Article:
The validity of two California laws meant to reduce welfare costs was debated before the U.S. Supreme Court this week in appeal hearings. One law cuts benefits for new state residents, the other limits benefits for extended families. Under the 1992 law that was debated, a welfare recipient moving from another state would, for one year, receive payments equal to levels set in the previous state of residence. The law has not gone into effect because of court challenges to its constitutionality.
CALIFORNIA | LOCAL
April 26, 2000 | BOB POOL, TIMES STAFF WRITER
Deciding that complying with state law is not as simple as black and white, Beverly Hills school officials agreed Tuesday night to try to preserve a pioneering diversity program that for 31 years has welcomed minority students to their local high school. Board of education members said they will, if necessary, restructure a voluntary integration program begun in 1969 so it does not violate state laws banning affirmative action.
CALIFORNIA | LOCAL
August 18, 2000 | BOB POOL, TIMES STAFF WRITER
Beverly Hills educators have changed their minds and will continue to recruit minority students from outside the city after deciding that their pioneering high school diversity program does not violate the law. School officials earlier this year revealed their intention to scrap their 31-year-old "multicultural" enrollment plan after a school district lawyer decided that it violated Proposition 209, the 1996 ballot initiative that forbids affirmative action programs in public education.
CALIFORNIA | LOCAL
November 30, 1994 | STEVE RYFLE
Two Rosemont Middle School students have filed a lawsuit against the Glendale Unified School District, alleging that they were wrongly accused of stealing an administrator's wallet and suspended for five days last spring. Samantha Miller and Krystal Anderson, who filed the lawsuit Monday through their parents in Glendale Superior Court, are seeking $5,000 each in damages from the school district.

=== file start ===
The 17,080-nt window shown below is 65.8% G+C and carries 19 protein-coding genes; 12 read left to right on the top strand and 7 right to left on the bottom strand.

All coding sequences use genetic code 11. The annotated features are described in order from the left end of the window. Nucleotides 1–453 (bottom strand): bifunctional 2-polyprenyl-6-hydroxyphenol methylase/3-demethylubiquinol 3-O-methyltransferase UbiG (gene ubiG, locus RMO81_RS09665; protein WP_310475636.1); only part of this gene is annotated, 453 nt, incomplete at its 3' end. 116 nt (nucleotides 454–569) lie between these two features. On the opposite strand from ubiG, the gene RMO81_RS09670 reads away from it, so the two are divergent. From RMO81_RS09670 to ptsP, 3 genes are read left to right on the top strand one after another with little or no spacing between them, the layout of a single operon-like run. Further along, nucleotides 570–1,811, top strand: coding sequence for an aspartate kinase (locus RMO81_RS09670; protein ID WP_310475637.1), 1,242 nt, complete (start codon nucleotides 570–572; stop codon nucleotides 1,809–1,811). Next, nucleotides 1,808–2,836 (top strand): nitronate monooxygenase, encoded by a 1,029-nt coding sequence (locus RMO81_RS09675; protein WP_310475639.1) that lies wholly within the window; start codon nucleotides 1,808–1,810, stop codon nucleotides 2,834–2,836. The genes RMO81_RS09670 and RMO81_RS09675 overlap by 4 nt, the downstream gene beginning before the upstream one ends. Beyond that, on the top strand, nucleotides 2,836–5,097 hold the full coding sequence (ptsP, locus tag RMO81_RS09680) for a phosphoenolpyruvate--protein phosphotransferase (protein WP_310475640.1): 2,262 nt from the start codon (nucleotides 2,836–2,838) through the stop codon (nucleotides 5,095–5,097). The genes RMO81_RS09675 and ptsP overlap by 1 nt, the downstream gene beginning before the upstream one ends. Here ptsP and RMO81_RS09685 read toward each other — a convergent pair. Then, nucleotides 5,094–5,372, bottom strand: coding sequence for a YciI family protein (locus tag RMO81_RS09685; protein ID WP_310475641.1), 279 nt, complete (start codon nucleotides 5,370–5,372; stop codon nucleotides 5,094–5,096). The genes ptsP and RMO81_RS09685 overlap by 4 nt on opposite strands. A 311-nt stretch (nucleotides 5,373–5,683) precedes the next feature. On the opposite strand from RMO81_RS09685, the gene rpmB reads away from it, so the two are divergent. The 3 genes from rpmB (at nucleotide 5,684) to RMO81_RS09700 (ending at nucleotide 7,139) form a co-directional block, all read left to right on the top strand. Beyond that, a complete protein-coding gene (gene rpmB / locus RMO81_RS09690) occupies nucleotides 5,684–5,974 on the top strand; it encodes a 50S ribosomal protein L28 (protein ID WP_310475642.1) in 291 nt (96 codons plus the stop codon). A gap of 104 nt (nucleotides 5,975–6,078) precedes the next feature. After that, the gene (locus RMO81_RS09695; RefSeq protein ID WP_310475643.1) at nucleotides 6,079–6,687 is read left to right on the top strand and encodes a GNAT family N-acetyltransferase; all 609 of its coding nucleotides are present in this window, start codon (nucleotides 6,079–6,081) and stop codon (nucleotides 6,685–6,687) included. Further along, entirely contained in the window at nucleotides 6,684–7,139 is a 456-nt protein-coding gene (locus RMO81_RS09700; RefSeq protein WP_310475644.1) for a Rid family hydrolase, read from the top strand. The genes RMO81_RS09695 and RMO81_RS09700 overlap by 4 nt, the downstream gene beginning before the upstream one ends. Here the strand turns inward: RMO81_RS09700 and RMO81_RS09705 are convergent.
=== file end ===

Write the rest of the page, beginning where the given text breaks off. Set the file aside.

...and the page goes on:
CALIFORNIA | LOCAL
February 1, 1994 | MILES CORWIN and MIGUEL BUSTILLO, TIMES STAFF WRITERS
Because of the food stamp cheats, Lydia Sanchez and her four children have survived on food donated by local churches while waiting in long lines for food stamps to be issued. Outside the Panorama City welfare office Monday, Sanchez and about 1,500 other earthquake victims--many without food or a place to sleep--were told by county employees using bullhorns to communicate in Spanish, English and Armenian that there was now a waiting period.
CALIFORNIA | LOCAL
February 1, 1994 | MILES CORWIN and MIGUEL BUSTILLO, TIMES STAFF WRITERS
Because of the food stamp cheats, Barbara Brown could not replace the baby food she lost during the earthquake, could not pay her rent and had to wait all morning Monday in a half-mile-long line--for the third time in a week. Last week, thousands of people who suffered losses in the quake were granted emergency food vouchers the day they applied.